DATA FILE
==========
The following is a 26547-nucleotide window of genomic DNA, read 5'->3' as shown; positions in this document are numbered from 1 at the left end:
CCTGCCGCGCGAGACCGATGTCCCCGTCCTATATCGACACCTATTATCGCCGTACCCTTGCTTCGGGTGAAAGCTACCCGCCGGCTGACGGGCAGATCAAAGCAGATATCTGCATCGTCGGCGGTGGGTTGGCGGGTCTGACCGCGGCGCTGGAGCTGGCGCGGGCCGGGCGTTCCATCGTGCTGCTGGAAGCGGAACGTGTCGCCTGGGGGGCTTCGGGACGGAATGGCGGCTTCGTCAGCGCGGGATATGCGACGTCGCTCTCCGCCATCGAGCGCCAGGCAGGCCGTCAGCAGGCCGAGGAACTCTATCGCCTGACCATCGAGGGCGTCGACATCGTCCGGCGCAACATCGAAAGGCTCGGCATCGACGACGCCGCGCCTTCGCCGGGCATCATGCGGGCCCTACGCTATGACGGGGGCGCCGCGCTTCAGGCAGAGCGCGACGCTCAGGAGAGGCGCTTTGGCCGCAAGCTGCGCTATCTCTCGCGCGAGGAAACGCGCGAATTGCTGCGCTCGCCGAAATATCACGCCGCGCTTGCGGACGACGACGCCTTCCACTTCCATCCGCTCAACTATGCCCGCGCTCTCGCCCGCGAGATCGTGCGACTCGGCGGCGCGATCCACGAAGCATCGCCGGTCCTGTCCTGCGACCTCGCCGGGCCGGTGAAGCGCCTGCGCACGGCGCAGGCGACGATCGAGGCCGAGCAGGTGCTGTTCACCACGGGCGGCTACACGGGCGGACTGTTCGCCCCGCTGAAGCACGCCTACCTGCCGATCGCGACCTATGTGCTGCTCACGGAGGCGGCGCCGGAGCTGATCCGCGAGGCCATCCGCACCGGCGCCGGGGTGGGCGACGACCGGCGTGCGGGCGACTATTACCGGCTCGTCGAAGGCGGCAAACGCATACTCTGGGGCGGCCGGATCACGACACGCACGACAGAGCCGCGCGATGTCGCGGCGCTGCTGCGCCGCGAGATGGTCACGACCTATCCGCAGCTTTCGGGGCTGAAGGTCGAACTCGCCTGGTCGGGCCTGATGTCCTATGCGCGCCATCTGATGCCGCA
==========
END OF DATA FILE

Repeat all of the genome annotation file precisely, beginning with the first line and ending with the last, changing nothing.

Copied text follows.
The following is a 26547-nucleotide window of genomic DNA, read 5'->3' as shown; positions in this document are numbered from 1 at the left end:
CCTGCCGCGCGAGACCGATGTCCCCGTCCTATATCGACACCTATTATCGCCGTACCCTTGCTTCGGGTGAAAGCTACCCGCCGGCTGACGGGCAGATCAAAGCAGATATCTGCATCGTCGGCGGTGGGTTGGCGGGTCTGACCGCGGCGCTGGAGCTGGCGCGGGCCGGGCGTTCCATCGTGCTGCTGGAAGCGGAACGTGTCGCCTGGGGGGCTTCGGGACGGAATGGCGGCTTCGTCAGCGCGGGATATGCGACGTCGCTCTCCGCCATCGAGCGCCAGGCAGGCCGTCAGCAGGCCGAGGAACTCTATCGCCTGACCATCGAGGGCGTCGACATCGTCCGGCGCAACATCGAAAGGCTCGGCATCGACGACGCCGCGCCTTCGCCGGGCATCATGCGGGCCCTACGCTATGACGGGGGCGCCGCGCTTCAGGCAGAGCGCGACGCTCAGGAGAGGCGCTTTGGCCGCAAGCTGCGCTATCTCTCGCGCGAGGAAACGCGCGAATTGCTGCGCTCGCCGAAATATCACGCCGCGCTTGCGGACGACGACGCCTTCCACTTCCATCCGCTCAACTATGCCCGCGCTCTCGCCCGCGAGATCGTGCGACTCGGCGGCGCGATCCACGAAGCATCGCCGGTCCTGTCCTGCGACCTCGCCGGGCCGGTGAAGCGCCTGCGCACGGCGCAGGCGACGATCGAGGCCGAGCAGGTGCTGTTCACCACGGGCGGCTACACGGGCGGACTGTTCGCCCCGCTGAAGCACGCCTACCTGCCGATCGCGACCTATGTGCTGCTCACGGAGGCGGCGCCGGAGCTGATCCGCGAGGCCATCCGCACCGGCGCCGGGGTGGGCGACGACCGGCGTGCGGGCGACTATTACCGGCTCGTCGAAGGCGGCAAACGCATACTCTGGGGCGGCCGGATCACGACACGCACGACAGAGCCGCGCGATGTCGCGGCGCTGCTGCGCCGCGAGATGGTCACGACCTATCCGCAGCTTTCGGGGCTGAAGGTCGAACTCGCCTGGTCGGGCCTGATGTCCTATGCGCGCCATCTGATGCCGCA